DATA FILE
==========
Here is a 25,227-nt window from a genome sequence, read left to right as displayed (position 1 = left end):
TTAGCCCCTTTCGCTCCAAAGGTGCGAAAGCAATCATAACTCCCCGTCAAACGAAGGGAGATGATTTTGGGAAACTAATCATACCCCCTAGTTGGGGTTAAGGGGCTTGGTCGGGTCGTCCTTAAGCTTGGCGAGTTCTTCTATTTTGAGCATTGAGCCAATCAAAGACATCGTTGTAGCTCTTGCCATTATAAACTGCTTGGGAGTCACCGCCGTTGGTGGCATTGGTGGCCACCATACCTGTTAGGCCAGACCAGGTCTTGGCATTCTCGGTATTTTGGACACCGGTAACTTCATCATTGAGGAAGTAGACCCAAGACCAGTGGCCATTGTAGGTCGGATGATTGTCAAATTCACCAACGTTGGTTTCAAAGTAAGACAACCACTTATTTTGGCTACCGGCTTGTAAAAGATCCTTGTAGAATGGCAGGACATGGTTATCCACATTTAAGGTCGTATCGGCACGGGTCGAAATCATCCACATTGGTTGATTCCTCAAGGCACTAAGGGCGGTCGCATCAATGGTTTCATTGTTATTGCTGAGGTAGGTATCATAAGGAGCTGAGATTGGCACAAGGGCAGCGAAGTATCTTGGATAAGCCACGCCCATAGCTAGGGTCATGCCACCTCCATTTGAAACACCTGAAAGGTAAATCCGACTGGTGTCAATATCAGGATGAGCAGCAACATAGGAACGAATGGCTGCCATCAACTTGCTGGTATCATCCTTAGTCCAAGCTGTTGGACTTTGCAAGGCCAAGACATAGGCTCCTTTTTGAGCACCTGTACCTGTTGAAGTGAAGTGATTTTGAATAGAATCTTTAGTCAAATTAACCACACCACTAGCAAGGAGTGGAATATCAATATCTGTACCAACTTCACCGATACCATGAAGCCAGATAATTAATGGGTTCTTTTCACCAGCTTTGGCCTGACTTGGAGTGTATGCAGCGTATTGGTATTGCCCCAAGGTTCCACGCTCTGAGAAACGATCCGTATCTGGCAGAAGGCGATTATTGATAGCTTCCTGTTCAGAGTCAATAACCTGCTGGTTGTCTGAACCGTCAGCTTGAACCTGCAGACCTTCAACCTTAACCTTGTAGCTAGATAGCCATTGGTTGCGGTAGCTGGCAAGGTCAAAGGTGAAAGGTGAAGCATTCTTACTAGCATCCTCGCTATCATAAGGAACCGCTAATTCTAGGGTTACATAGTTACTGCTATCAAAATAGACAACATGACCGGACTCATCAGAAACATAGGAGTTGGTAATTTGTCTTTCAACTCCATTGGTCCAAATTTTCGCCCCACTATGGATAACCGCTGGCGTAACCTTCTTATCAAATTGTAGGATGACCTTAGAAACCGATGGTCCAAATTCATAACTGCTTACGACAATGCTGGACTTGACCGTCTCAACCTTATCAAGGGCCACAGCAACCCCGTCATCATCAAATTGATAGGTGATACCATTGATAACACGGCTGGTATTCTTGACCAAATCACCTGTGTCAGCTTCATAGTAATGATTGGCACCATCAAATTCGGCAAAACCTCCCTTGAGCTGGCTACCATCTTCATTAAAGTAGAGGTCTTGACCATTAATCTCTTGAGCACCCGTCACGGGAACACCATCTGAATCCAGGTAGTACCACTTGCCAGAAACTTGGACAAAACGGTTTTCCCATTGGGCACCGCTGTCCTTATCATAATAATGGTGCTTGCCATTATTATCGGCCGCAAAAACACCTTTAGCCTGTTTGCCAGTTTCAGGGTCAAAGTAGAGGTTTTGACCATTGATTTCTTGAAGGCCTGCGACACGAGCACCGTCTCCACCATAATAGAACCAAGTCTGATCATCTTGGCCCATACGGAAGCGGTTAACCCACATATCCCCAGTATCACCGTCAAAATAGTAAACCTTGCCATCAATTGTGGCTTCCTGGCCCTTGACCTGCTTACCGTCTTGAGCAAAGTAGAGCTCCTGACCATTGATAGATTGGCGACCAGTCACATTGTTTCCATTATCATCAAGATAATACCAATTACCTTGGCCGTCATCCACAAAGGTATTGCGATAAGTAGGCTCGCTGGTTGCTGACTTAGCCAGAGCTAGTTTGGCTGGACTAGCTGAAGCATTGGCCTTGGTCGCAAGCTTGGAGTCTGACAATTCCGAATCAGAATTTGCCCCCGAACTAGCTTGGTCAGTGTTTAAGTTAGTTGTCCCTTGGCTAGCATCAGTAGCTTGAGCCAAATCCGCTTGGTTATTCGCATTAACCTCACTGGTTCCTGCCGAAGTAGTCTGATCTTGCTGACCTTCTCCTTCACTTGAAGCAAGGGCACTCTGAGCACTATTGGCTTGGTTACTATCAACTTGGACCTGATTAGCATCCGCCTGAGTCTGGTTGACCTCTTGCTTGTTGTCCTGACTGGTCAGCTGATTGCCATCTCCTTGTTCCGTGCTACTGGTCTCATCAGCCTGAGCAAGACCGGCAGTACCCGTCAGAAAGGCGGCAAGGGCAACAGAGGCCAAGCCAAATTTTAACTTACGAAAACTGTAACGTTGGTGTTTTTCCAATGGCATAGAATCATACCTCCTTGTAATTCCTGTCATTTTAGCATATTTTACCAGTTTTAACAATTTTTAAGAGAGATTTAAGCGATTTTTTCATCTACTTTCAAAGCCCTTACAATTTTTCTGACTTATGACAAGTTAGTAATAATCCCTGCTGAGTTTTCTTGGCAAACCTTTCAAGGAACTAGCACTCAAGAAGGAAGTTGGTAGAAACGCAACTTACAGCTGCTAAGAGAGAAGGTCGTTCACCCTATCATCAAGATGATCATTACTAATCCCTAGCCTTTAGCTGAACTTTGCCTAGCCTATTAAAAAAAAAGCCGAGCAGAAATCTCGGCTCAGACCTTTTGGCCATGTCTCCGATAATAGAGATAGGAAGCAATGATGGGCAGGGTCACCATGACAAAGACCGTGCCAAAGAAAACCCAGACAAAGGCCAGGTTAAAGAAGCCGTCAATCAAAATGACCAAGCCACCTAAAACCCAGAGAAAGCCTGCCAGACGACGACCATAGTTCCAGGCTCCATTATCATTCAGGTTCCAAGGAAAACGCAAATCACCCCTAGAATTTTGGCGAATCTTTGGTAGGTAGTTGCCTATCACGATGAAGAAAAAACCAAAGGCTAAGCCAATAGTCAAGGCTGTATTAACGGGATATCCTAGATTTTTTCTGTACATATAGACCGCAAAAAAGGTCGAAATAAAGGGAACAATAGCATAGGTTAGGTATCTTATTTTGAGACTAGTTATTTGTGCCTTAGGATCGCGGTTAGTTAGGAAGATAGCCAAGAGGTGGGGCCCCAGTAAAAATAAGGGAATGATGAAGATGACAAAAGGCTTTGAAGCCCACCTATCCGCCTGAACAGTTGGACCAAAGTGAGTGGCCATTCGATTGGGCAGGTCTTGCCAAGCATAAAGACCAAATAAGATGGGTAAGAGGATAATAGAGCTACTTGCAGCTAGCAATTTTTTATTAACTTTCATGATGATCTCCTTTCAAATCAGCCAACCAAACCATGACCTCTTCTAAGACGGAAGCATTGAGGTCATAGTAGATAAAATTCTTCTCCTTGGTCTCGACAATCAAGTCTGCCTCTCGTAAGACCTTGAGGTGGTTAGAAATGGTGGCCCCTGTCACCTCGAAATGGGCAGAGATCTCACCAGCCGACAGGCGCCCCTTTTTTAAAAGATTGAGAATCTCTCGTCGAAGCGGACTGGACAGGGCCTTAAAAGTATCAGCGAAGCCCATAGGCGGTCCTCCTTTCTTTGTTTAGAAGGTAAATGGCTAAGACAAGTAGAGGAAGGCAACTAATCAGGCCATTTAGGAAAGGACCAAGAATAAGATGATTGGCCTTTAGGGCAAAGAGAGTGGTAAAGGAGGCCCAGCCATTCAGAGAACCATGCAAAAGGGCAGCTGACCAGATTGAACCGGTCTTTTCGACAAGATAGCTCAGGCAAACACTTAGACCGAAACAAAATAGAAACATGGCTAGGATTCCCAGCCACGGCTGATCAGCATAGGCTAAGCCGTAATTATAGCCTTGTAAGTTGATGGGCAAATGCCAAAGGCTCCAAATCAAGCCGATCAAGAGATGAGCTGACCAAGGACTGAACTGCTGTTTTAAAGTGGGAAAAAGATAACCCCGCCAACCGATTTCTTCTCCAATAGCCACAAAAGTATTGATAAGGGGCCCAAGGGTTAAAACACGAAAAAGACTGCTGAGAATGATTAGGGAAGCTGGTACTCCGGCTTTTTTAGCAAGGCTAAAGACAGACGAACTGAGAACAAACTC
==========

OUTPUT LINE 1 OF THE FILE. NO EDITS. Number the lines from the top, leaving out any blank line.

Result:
Here is a 25,227-nt window from a genome sequence, read left to right as displayed (position 1 = left end):